This is a good story. We all know that showing up ‘anywhere’ is much more difficult for us that for able bodied people. Additionally, showing up ‘on time’ is more difficult for us than for able bodied people. The man in the story works a job, but is paralyzed. I’ll paste the part of his plea for a phone-into-work accommodation that brought tears to my eyes. The story is about a lawmaker in the US, but I beg that this particular thread that I am starting not become a discussion of politics.
“Anderson, 32, was paralyzed from the waist down after a drunken driver slammed into his car in 2010, killing his parents and brother.
Anderson said that Vos "really misunderstands what it means to be a disabled person." Anderson said he is reliant on a home health assistant and if she is unable to assist him at the time needed, it could result in him not being able to make it to the Capitol in time for a meeting.
"I have to organize my life and get help from other people to live my life," said Anderson, who was elected to the Assembly in 2016 and re-elected in 2018. And while he can't always physically make it to the Capitol for a meeting, he always has his phone with him and could dial in, Anderson said.”
Before I post this I am not going to engage in a left vs right debate, but I will say I sit on the left side.
I understand both sides of this problem, though I do have to point out being a politician is quite a formidable job, if you can't keep up for ANY reason I really do feel you should step aside if you are unable to meet requirements like getting to meetings.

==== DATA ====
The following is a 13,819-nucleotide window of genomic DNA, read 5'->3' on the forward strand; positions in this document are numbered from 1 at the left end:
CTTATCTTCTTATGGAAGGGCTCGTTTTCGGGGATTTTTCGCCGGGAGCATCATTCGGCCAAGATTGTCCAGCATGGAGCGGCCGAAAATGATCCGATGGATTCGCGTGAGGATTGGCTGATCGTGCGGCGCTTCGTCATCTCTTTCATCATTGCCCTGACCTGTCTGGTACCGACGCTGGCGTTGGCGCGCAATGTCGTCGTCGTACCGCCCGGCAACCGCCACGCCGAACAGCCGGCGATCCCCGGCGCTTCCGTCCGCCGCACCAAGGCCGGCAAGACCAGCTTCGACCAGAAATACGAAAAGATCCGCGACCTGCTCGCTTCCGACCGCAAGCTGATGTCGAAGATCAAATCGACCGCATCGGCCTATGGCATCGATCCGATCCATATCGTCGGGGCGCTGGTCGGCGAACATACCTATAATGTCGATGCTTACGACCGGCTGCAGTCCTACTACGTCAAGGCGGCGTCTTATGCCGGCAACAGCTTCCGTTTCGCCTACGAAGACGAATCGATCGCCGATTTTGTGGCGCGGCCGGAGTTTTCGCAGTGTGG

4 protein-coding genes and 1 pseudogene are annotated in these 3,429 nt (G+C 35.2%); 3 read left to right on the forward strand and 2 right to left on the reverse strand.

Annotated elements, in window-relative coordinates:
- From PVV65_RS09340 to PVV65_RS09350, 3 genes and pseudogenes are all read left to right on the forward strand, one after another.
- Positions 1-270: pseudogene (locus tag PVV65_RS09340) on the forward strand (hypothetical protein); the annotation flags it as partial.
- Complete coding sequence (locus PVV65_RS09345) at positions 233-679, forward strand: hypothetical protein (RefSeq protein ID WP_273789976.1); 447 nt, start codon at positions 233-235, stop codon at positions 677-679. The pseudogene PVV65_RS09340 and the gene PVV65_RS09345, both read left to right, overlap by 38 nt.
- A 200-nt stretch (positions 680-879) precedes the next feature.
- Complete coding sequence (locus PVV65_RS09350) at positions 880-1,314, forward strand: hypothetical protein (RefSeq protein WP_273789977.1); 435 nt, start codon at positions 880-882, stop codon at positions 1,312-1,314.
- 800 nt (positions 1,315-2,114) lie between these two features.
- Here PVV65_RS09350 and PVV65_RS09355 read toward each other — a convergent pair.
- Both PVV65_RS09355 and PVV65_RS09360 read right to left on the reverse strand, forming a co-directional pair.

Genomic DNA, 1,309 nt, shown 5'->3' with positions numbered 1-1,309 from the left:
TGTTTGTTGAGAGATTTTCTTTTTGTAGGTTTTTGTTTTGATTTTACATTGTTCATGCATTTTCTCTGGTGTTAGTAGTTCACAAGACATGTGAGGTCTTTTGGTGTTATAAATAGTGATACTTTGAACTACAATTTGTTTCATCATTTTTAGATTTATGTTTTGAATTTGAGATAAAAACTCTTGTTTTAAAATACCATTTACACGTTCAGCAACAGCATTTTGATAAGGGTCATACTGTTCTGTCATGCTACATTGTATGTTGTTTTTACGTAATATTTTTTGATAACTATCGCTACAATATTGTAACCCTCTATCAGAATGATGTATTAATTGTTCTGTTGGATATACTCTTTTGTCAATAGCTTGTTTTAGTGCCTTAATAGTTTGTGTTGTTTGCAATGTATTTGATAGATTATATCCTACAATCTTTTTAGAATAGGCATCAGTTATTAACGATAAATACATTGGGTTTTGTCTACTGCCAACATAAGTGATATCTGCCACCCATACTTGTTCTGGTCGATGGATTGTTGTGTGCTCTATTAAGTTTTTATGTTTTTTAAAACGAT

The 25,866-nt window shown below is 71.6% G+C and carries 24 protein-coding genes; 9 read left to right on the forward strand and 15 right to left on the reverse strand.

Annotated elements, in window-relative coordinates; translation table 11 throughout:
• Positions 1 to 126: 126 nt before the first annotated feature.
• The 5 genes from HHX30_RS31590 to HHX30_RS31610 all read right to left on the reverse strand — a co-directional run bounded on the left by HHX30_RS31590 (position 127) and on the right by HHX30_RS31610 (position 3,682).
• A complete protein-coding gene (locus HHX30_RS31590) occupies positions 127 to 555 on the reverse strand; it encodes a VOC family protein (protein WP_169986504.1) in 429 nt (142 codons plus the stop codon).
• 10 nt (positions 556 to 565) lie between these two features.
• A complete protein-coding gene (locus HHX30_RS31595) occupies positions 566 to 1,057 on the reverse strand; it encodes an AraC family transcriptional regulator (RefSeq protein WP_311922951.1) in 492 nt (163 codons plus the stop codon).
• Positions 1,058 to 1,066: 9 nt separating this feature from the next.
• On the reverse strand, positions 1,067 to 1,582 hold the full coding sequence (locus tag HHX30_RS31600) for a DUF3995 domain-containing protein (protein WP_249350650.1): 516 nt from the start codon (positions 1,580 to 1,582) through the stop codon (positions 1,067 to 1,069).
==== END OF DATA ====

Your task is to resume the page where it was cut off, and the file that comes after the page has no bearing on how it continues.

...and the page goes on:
In Australia we have a member of the Senate that represents the Greens in a wheelchair; Jordon Steele he has been there now two years, he initially faced his share of problems adjusting to the position.
Here’s more of that article. “Rules in other statehouses across the country vary, with many states having a similar in-person requirement as the Wisconsin Assembly. But there are exceptions, including in Alaska, the largest state by square miles, where lawmakers can phone into committee meetings for any reason. New Hampshire makes exceptions on a case-by-case basis for committee meetings.
The letter from Vos came after an outcry from advocates for the disabled, Democrats, editorial boards and on social media.
"Everyone should be treated with kindness, dignity, and respect," Democratic Gov. Tony Evers said in a statement Thursday prior to Vos sending the letter. "That's a pretty simple concept, and those are our Wisconsin values. Rep. Anderson was duly elected by the people he represents, and Vos' refusal to make the necessary accommodations for Rep. Anderson to participate is not just a disservice to him, but to our values, the democratic process, and the people of our state."” news.yahoo.com/wisconsin-assembly-speaker-denies-paralyzed-190036322.html